The increased expectation for public accountability has expanded the visibility of nursing education at the national, state, and local levels, which has also increased stakeholder involvement in the education and practice of nurses. 

    As a professional educational degree program, nursing is among the most regulated educational enterprises on higher education campuses. One advantage of regulation for nursing programs is the high level of scrutiny to which they are subjected, and the assurance of minimum standards for most schools of nursing, providing a competent workforce for patient care. 

    Making use of the relative similarities in curriculum plans that exist across nursing programs, in part resulting from regulatory requirements, faculty have adapted plans of study to facilitate articulation and academic progression.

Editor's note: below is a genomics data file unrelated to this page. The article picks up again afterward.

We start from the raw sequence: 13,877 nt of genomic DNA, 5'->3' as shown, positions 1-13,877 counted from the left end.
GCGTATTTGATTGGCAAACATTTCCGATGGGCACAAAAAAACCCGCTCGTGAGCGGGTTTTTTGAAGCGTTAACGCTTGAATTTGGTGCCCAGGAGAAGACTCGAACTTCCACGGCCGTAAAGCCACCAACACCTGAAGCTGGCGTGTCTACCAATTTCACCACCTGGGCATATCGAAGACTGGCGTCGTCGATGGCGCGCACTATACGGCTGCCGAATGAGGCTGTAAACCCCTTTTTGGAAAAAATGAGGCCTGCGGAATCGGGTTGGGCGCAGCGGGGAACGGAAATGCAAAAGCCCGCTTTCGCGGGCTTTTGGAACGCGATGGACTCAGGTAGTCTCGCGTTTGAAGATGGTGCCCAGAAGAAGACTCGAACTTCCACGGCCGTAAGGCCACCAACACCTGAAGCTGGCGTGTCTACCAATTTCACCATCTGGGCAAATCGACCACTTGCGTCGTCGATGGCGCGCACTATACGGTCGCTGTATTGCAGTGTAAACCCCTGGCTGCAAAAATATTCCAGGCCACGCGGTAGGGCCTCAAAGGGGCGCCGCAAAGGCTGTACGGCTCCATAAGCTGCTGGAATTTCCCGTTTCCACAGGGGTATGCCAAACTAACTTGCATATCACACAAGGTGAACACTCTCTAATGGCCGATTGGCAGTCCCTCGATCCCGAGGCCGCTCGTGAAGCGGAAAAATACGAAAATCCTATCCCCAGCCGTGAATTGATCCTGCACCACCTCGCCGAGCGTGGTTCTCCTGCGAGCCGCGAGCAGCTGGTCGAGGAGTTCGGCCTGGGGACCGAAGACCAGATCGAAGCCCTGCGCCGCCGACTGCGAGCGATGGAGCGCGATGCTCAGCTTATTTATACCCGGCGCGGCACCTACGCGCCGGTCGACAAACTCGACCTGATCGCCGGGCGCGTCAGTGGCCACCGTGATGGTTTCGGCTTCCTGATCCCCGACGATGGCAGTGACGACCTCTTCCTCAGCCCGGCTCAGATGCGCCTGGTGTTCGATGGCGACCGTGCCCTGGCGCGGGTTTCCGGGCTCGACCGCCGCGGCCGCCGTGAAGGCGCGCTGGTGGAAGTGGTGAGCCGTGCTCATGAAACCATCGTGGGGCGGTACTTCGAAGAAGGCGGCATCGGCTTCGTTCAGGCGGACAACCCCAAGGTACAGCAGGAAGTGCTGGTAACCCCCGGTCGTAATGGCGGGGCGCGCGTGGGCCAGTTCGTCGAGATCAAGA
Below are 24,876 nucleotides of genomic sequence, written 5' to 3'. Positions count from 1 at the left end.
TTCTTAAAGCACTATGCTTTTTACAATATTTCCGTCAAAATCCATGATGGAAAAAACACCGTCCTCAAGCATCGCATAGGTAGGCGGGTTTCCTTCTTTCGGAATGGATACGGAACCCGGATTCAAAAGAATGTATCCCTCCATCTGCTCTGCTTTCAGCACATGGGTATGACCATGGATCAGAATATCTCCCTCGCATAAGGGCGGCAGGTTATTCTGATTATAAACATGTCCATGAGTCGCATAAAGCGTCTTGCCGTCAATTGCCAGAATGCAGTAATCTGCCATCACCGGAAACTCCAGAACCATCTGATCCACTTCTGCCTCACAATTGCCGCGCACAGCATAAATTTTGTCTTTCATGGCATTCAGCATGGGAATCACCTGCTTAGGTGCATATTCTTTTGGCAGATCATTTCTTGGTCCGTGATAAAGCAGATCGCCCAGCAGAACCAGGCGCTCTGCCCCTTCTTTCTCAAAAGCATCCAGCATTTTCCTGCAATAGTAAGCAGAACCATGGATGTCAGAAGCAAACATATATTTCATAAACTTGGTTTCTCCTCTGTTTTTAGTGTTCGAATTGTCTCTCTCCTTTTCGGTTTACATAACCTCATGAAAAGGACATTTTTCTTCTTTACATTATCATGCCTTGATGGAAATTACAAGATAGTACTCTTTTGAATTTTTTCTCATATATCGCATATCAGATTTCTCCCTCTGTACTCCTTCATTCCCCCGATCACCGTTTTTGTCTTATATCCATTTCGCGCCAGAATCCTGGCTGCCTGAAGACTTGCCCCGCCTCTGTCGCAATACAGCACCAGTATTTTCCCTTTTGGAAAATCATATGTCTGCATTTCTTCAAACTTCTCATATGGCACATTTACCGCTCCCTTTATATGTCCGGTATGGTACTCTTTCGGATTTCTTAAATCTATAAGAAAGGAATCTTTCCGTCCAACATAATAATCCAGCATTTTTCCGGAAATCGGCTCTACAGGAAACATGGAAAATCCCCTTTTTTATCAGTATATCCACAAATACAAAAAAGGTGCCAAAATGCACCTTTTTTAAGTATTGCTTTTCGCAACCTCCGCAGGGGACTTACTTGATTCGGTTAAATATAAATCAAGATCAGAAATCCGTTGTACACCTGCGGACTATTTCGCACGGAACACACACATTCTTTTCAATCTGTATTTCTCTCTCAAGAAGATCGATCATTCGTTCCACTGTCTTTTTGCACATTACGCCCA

A disadvantage to this level of control is the perceived negative effect of prescriptive guidance and rules on innovation; faculty may be discouraged from pursuing new ideas for curriculum organization, content, and teaching methodologies, perceiving too many impediments to innovate.

    Compared with curricula in other disciplines, nursing curricula across multiple schools often look quite homogeneous. This does ensure that new graduates have been exposed to knowledge that is commonly accepted to be essential to practice, but on the other hand, having a large body of knowledge that faculty perceive to be essential can potentially stifle innovation. 

    Perhaps this is one reason that examples of innovative curricular responses to the changing environment have been a challenge to initiate. However, innovation is occurring in the area of transforming curricula to meet the needs of more nontraditional students, students pursuing a second degree, and those with unique needs, leading to more creativity and flexibility in curriculum construction and delivery. The expected outcome is to entice, retain, and graduate a diverse population of students.